In this case, the Board notes that more than four years have elapsed since the representation, the representation was of short duration, and the amount of work the attorney performed for the judge was limited, all of which support the conclusion that the judge need not continue to disqualify himself when his former attorney, the attorney’s firm, his ex-wife’s attorney, or the ex-wife’s attorney’s firm appears before him. However, the judge was represented in connection with the dissolution of his marriage, a deeply personal matter, which may weigh in favor of continued disqualification depending on the circumstances. In addition, only the judge knows whether he continues to harbor a bias or prejudice in favor of his own attorney and firm or against his ex-wife’s attorney and firm, and only the judge possesses other information that would influence whether an objective observer aware of all the facts and circumstances would reasonably question his partiality. Thus, although the Board finds that the objective facts of this case do not require the requesting judge to continue to disqualify himself, it advises the requesting judge to consider the subjective factors discussed above to determine whether he should continue to disqualify.

The Board recommends that even though disqualification is not required, in order to promote public confidence in the impartiality of the judiciary and to inform the parties of any basis on which disqualification may be sought, the judge should continue to disclose the prior representation until the passage of time, the limited consequences of the prior matter, and the nature of the judge’s current relationship with his prior attorney have made the prior representation irrelevant.

FINALIZED AND EFFECTIVE this 12th day of July 2006, by the Colorado Judicial Ethics Advisory Board.

Barbara Crowfoot (citizen member)
Hon. Martin Foster Egelhoff (judge member)
Daniel S. Hoffman, Esq. (attorney member)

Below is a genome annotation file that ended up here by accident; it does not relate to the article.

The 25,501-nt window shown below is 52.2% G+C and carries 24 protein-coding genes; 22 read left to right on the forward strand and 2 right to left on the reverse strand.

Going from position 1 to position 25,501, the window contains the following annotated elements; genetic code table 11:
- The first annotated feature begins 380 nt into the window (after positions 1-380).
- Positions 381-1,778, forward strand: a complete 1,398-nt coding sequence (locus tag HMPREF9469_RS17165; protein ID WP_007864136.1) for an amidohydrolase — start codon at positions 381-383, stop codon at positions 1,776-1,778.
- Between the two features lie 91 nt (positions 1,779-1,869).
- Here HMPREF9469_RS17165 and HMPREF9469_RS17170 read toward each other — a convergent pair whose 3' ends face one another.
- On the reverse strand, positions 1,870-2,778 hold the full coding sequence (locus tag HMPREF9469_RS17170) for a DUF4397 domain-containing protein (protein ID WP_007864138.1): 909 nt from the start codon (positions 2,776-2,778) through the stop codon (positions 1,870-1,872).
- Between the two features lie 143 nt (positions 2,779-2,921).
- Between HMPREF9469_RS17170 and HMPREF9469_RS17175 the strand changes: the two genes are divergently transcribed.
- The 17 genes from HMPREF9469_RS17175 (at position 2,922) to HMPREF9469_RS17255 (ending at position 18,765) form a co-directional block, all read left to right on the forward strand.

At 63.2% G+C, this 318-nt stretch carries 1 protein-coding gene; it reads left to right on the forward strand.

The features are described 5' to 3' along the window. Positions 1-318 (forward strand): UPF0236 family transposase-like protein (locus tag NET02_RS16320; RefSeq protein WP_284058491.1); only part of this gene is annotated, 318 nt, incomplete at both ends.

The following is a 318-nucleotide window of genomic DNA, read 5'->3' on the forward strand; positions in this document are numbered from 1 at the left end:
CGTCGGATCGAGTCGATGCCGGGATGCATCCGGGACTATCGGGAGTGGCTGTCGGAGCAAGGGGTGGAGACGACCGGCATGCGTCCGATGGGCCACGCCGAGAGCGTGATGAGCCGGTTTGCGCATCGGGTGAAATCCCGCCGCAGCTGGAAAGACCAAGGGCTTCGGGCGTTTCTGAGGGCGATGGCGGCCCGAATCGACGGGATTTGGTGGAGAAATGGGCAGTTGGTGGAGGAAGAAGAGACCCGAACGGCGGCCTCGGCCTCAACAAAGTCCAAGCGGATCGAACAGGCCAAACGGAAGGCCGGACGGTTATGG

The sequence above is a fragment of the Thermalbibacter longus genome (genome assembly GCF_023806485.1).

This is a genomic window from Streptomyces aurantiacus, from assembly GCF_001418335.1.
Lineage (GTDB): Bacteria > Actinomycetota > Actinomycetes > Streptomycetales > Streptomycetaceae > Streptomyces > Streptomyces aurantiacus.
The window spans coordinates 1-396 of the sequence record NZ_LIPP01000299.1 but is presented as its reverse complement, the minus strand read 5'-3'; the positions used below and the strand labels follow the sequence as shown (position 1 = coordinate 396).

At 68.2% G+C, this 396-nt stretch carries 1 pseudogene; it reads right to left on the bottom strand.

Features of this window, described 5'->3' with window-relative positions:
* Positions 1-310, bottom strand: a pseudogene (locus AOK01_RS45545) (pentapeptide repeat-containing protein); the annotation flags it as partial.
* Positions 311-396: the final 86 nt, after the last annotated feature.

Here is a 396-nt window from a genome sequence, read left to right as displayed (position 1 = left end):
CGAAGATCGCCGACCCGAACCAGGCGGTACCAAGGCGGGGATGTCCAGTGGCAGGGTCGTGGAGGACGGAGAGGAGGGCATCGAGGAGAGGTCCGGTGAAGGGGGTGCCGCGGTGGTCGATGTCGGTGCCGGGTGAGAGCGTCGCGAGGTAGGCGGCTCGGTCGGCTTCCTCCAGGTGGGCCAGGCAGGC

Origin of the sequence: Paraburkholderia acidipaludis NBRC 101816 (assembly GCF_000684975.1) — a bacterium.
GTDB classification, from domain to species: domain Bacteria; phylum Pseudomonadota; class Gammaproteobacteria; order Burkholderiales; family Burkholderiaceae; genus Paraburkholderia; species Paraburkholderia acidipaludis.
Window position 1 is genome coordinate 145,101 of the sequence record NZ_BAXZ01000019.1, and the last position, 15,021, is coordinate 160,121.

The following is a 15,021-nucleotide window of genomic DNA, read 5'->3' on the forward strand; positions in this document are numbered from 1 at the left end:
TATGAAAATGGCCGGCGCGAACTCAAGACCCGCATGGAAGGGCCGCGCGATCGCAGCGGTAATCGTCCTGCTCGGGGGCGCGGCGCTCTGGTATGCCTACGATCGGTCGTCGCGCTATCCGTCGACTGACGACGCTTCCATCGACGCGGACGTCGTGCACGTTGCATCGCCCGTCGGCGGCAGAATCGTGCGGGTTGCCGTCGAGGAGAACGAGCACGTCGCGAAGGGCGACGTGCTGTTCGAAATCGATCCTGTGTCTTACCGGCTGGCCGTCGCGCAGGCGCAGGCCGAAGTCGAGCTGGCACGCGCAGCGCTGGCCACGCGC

Hon. Morris W. Sandstead, Jr. (judge member)
Hon. Pattie P. Swift (judge member/board chair)
Prof. Emeritus James E. Wallace (law professor member)
Hon. John R. Webb (judge member)
Eileen M. Kiernan-Johnson, Esq. (staff to the board)

_________________________

Colorado Supreme Court
Judicial Ethics Advisory Board (C.J.E.A.B.
C.J.E.A.B. Advisory Opinion 2006-06
(Finalized and Effective July 19, 2006)

ISSUE PRESENTED

The requesting judge serves a small, rural county that is being considered for a substance abuse grant by a foundation in Denver. The judge has attended some of the meetings held in connection with the possible grant, and has spoken at the meetings about the financial obstacles faced by many poor defendants in his community who are ordered to attend substance abuse treatment but find that they cannot pay the costs of such treatment. Some of the potential grant money would be used to establish a type of "scholarship" so that defendants ordered to attend treatment could apply for assistance to defray the costs associated therewith. The commissioners of the county in which the judge sits have requested that the judge participate, in his capacity as county judge, in the screening process to determine which individuals should be awarded the scholarship funds. The judge notes, however, that any time he would devote to the screening process would take place outside his court duties. The judge has expressed concern that while the cause is worthy, his involvement in determining which individuals receive access to treatment that was ordered from the court, even if based on recommendations from the alcohol and drug evaluator, could pose an ethical problem. May the requesting judge participate in the screening process to determine which defendants will receive financial assistance in attending court-ordered substance abuse treatment?

CONCLUSIONS

The judge may serve on the board of an organization devoted to seeking funds to assist defendants in obtaining court-ordered substance abuse treatment, and he may make recommendations to a private foundation that it should fund programs to the same end, but it would be inappropriate for the judge to assist in determining which particular defendants receive the scholarship funds.

APPLICABLE CANONS OF THE COLORADO CODE OF JUDICIAL CONDUCT

Canon 2 generally directs a judge to avoid impropriety and the appearance of impropriety in all of the judge’s activities.

Canon 3A(4) provides that a judge should neither initiate nor consider information about a pending or impending proceeding that he receives in an ex parte manner.

Canon 4C specifies that a judge is encouraged to serve as a member, officer, or director of an organization or governmental agency devoted to the improvement of the law, the legal system, the judicial branch, or the administration of justice. A judge may assist such an organization in its fund-raising efforts, but the judge may not personally solicit funds for the organization. The Canon also provides that a judge may make recommendations to public and private fund-granting agencies on projects and programs concerning the law, the legal system, and the administration of justice.